Why I Embrace Change #IMMOOC

I teach middle school art.  In 6th grade, students are all required to take art.

And I am quite cognizant of the fact that for some of them, to put it nicely, I am not exactly their favorite subject.

So I start every year with a little speech.  I tell them to throw away all of their preconceptions.  I talk about growth mindsets.  I tell them that we are going to make mistakes.  A lot of them.  I tell them that I purposefully do not buy things like whiteout.  (This usually gets some murmurs of disapproval.)  I let them know that they will learn much, much more than visual art during our time together.  That they will grow as artists and citizens and humans.

Some of them won’t believe me yet.

We start our year.  Inevitably someone asks me for whiteout, and I show the class how to change a “mistake” into something new and purposeful and creative.  I am excited to do something new to enhance a lesson, and it completely bombs in fifteen different ways.  I stop the class and acknowledge it.  And I show them how I turn around my own failures.  And we talk about what could be done differently next time.  And we do it, and it is so much better after.

We grow.

I have learned to embrace change.  Every year it seems that we have a new district initiative, a new tool, a new acronym.  And I’ve been around in education long enough now to see a lot of those new things quietly disappear the following year, replaced by the newest new.

And guess what?  Every time, I still jump in wholeheartedly.  I try new things.  I fail at some new things.  I succeed at some new things.  I learn more about myself as an educator.  I learn more about what I like to use and do and share and what works best for me and my classroom and my students.

My students see this.  We grow.

The kids who don’t really like art will tell me at the end of the year that they enjoyed their time with me.  The kids who are nervous about expressing themselves so openly will gain more comfort and confidence.  Students who were afraid that they would mess up will take more risks, and will know what to do if the risk doesn’t work out as planned.  We grow.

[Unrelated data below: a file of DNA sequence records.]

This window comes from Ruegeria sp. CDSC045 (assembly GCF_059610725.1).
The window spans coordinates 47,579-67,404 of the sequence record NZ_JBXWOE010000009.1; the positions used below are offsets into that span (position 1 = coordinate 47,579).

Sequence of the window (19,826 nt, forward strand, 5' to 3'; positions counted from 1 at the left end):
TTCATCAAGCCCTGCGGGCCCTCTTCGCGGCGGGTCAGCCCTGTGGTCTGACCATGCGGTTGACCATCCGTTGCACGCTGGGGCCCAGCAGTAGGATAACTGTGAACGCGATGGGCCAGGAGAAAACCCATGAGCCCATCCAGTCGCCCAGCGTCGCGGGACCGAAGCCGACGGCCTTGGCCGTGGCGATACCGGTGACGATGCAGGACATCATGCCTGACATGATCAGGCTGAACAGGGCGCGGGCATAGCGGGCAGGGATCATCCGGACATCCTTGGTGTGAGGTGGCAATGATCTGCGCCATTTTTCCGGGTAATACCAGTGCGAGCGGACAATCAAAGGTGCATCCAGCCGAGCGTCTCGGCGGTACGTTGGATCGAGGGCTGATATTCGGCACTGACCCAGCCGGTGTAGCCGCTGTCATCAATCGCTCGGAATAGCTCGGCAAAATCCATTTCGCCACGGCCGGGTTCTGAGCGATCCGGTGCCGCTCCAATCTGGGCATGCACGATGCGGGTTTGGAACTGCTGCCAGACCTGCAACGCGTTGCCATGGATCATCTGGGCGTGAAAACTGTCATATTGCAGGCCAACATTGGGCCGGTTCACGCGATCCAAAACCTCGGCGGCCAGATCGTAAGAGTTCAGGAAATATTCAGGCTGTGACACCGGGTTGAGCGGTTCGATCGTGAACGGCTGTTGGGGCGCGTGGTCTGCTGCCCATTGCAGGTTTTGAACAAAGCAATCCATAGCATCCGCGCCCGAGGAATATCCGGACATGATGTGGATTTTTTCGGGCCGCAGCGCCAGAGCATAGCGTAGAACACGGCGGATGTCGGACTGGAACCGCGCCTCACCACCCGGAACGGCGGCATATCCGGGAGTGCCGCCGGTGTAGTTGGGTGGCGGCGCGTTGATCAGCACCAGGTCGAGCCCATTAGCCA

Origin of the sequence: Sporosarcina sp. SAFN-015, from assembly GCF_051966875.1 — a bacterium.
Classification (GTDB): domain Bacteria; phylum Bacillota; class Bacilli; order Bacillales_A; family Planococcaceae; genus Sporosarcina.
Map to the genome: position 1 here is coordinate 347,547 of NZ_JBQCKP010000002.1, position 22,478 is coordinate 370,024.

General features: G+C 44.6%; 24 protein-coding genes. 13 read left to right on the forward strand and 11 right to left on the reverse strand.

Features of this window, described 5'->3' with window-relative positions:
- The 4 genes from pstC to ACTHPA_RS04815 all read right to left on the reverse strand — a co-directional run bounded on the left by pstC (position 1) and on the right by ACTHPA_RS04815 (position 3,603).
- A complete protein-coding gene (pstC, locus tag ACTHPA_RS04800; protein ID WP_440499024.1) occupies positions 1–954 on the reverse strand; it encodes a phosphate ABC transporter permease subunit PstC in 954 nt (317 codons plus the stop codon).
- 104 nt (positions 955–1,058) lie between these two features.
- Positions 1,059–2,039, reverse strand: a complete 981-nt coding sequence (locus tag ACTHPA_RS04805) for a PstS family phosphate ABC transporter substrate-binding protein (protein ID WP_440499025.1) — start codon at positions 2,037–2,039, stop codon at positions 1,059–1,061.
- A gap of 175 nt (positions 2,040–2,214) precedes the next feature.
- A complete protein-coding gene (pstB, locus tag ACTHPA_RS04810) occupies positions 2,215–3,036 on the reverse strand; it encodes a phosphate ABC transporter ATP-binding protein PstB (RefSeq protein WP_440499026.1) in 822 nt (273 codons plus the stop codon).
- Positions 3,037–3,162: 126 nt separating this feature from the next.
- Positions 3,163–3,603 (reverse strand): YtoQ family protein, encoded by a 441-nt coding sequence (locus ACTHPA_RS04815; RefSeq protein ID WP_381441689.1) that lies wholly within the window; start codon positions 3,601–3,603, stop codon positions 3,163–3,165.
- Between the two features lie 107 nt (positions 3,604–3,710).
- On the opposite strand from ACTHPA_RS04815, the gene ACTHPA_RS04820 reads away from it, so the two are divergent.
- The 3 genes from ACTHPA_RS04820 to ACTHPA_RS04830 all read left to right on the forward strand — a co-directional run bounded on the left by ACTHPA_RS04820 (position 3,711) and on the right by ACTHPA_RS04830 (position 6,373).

So I embrace change.  I embrace innovation.  I take risks, I make mistakes, I adjust, I grow.  My students see this.  And I think my year is all the more exciting and successful because of it.

 

Let me introduce myself…

Well hello there, Blogosphere!  (Blogonet?  Blogoweb?  Bologna?)

This is my first blog as an aspiring educational administrator.  And while I may not even have any readers yet, I wanted to take some time to introduce myself.  I just can’t stand looking at that default welcome page, and, let’s face it, you gotta start somewhere!

Who am I, you ask?

I started my career with a BA in Arts Education and as the head elementary art teacher between two elementary schools in New Jersey.  Three years (and tenure!) later, and I transferred over to my district’s middle school, where I am now in my 9th year of teaching young visual artists.  I have a BA in Art Education from The College of New Jersey, a MAEd in General Education with an emphasis in Special Education from Gratz College, and a MA in Educational Leadership from Rider University.  I have background in film, digital arts, visual arts, animation, and interests ranging from playing music (I can play five intruments!) to running with my dog (a boxer pup named Brody).